That question is yet to be answered in full, but we have some hypotheses. It could be increased nutrients in the environment or it could just be that the Benguela upwelling ecosystem causes a natural high population of jellyfish in this region. There’s also links to overfishing in that more resources have been made available to jellyfish. A lot of those are good ideas that need to be investigated more and can help us understand this ecosystem.

Just to understand, the Benguela upwelling is how far from here?

Around a couple of hundred kilometers.

Have there been any surprises during this trip?

The entire trip has been a surprise but in positive ways. With field research, you’re going to encounter many challenges but this is why you have a group that can adapt to the challenges and come up with ideas or plans that enable you to be successful in the end. If you can adapt or accommodate the situation, it allows for a successful project.

What has been the biggest challenge?

Acquiring the appropriate paperwork to allow us to conduct this research e.g. permits, health certificates and all those nitty gritty formalities that enable you to work in the country you’re trying to conduct the research in was a big challenge. However, ultimately finding the jellyfish and knowing how to work with them proved to be the biggest challenge. None of us had worked with jellyfish in the field before, so we were going out there without really knowing what to expect, then coming up with a plan on how best to collect the species and study it.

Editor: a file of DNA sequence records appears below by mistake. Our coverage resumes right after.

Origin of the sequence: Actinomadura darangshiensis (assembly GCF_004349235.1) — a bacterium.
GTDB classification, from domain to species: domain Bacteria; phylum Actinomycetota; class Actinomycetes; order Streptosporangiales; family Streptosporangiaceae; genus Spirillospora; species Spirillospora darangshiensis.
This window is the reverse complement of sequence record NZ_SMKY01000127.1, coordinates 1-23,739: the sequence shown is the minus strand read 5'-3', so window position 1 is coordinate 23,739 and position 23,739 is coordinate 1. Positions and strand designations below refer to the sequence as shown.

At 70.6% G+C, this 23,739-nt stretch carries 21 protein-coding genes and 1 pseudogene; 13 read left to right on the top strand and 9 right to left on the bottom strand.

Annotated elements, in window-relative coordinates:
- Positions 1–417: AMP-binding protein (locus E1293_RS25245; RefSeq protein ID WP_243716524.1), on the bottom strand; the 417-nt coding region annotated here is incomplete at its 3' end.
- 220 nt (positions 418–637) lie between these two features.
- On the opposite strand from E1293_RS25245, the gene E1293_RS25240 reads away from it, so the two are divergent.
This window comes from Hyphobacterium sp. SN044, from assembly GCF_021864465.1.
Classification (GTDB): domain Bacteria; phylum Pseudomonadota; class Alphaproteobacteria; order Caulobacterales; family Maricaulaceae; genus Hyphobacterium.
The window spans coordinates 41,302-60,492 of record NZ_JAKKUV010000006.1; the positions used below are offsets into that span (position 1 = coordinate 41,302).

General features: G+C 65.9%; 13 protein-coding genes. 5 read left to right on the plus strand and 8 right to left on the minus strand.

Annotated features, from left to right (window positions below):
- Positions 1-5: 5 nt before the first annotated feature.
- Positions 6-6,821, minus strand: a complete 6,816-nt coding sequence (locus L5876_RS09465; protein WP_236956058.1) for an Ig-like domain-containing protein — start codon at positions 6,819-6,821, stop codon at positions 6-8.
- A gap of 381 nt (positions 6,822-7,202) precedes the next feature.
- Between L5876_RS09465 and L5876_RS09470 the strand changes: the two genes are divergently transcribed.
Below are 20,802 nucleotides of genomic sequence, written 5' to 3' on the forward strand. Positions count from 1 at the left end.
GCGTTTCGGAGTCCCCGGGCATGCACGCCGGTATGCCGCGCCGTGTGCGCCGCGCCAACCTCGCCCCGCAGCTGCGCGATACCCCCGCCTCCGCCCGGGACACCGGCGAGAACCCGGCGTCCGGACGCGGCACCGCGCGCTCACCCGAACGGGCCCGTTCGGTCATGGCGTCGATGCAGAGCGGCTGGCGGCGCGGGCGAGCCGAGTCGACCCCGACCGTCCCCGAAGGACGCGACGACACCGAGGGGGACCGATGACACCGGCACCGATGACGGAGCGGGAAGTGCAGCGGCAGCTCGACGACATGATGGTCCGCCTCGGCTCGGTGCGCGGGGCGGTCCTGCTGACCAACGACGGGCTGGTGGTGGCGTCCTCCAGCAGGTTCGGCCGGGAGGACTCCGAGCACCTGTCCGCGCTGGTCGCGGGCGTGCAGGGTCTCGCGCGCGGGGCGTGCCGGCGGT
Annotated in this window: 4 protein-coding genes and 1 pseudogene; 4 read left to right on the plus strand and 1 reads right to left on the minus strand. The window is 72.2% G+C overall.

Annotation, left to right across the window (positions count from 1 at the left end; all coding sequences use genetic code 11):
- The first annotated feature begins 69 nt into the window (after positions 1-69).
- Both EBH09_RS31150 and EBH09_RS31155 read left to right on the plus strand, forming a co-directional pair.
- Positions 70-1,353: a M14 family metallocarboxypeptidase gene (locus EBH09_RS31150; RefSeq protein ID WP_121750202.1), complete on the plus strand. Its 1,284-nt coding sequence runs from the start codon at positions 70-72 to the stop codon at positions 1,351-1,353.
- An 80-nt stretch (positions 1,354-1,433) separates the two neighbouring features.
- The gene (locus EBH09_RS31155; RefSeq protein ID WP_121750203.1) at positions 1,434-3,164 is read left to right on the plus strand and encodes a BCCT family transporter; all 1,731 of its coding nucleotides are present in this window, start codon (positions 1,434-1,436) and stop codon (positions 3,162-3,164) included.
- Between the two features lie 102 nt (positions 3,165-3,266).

How will you gauge the success of the expedition?

Already we’ve been successful. Proving that a Southern African nation and a country such as the US can all work together on a similar level is the crux of collaborative research. We all bring different skill sets and when you get multiple nations together you can bring specialties from everyone for a successful project. In the end, if we can contribute to scientific literature about understanding each species that is in the water here in Namibia, it would be the ultimate measurement of success. For this expedition in particular, bringing jellyfish polyps home that can then be displayed in our aquarium is our measurement of success. We can educate people not only in Omaha, but also from elsewhere that are traveling to the zoo.

How did you end up in your field?

I ended up working with jellyfish completely by accident. I have always been interested in science and the ocean ecosystem as a whole, but I am ultimately motivated by wanting our oceans to be healthy and around for many more million years to come. My interest started with corals and growing corals at the Omaha zoo. That eventually branched out into my work with jellyfish and here I am now in Southern Africa studying them and a new species.